The reason this is so valuable and important is not just the breadth of the information, but also the depth. This is the high-quality raw material (ratings and reviews) and highly focused on this medium of commerce, meaning:

  • Low ratio of noise-to-insights (Low “chatter”)
  • High level of granularity 
  • Store-specific feedback (Walmart has it in stock, Amazon doesn’t)

 

Hacking Sentiment Analysis – Cross Reviews With Product Ratings

These millions of verified purchasers’ feedback on your competitors’ products and yours can each be cross-referenced against its product rating. So for example you can learn which topics are positive drivers for 5-star reviews and which topics are drivers of negative 1 or 2-star reviews.

This correlation can be quantified with sentiment analysis to let you know the exact percentage of driving terms towards product ratings.

See this example analysis of the Converse Chuck Taylor All Star Core Ox athletic shoes –

Hacking The Product Rating Race With Sentiment Analysis

It’s clear here that the top drivers for 5-star reviews are

  • Fit
  • Comfort
  • Shipping

What is also pretty clear here is that this product could have gotten MANY more 5 stars if it was:

  • True to size (28% less 1-2 stars reviews)
  • Not suffering from fakes sales (12% fewer 1-2 stars reviews)
  • More durable (9% less 1-2 stars reviews)

This is a measurable, quantifiable way to boost your product rating for consumer product and service in an industry that includes ratings and reviews:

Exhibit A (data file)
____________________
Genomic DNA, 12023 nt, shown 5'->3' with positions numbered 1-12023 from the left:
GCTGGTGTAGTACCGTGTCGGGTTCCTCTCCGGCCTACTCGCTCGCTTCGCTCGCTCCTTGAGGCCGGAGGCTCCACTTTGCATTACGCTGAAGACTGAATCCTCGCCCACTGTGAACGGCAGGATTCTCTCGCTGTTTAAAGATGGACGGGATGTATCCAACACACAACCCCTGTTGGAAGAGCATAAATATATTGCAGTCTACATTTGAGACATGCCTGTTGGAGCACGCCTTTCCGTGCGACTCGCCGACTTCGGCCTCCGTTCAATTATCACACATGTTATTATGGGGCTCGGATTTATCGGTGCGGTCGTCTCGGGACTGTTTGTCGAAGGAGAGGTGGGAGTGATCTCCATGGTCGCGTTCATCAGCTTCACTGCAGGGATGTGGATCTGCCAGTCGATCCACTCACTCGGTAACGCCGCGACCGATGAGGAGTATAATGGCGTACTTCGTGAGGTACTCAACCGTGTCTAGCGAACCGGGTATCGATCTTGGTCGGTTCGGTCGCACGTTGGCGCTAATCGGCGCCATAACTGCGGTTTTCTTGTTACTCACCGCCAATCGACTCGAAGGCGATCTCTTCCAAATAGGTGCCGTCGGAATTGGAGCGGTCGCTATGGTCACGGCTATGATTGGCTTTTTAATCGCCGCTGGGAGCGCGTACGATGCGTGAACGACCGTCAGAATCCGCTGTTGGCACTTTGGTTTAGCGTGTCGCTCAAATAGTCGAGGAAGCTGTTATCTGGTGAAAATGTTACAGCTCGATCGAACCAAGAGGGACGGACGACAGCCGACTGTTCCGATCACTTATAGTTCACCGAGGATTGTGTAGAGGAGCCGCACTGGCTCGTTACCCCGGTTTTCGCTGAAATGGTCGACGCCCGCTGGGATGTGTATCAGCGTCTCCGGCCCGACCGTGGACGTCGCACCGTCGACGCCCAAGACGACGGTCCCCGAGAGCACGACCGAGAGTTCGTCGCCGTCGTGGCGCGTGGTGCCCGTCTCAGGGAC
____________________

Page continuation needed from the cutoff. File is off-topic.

• Sentiment analysis 
  • Done at the product level 
  • Cross checked with low product ratings reviews vs high product rating reviews

 

Conclusion

While product ratings today are the gold standard that drives online sales and higher conversion rates, finding a quantifiable, measurable way to impact them is very rare.

The growth of eCommerce Ratings and reviews offers a way to align with the top of mind of customers in your industry, what they like and dislike. This is done by leveraging sentiment analysis across:

  • Retailers
  • Brands
  • Products

Because sentiment analysis technology is not limited to one retailer or a number of opinions, this is a way to get industry-wide intelligence, covering your brand as well as competitors on any topics buyers talk about – brand, product, purchase, and service.

With this you can drive conclusions as to what drives product rating success (or failure):

  • For your product portfolio
  • Learning from your competitor’s portfolio
  • Comparing across retailers/audiences

With this you are able to analyze, change and impact any product rating:

  • Optimize what consumers are happy about on a Product Description Page (PDP)
  • Fix product issues that consumers care about and drive low product ratings
  • Address product rating differences between retailers
  • Understand shopping experience and customer service impact on the product rating

Selecting the right sentiment analysis tool is important. We’d recommend that you prioritize solutions that are:

  • Holistic: Providing the data, data cleansing, and analysis all in one spot
  • SKU level: Provide sentiment analysis by product and feature, not just brand
  • Self-service: Do not require experts in the loop but allow direct use by business users
  • eCommerce focused: Focus on eCommerce retailers as a data source (Verified buyer’s feedback)

In short, want to grow your revenue by 12%? Now you have the hack to do it…go go go!

Schedule your demo with Revuze today.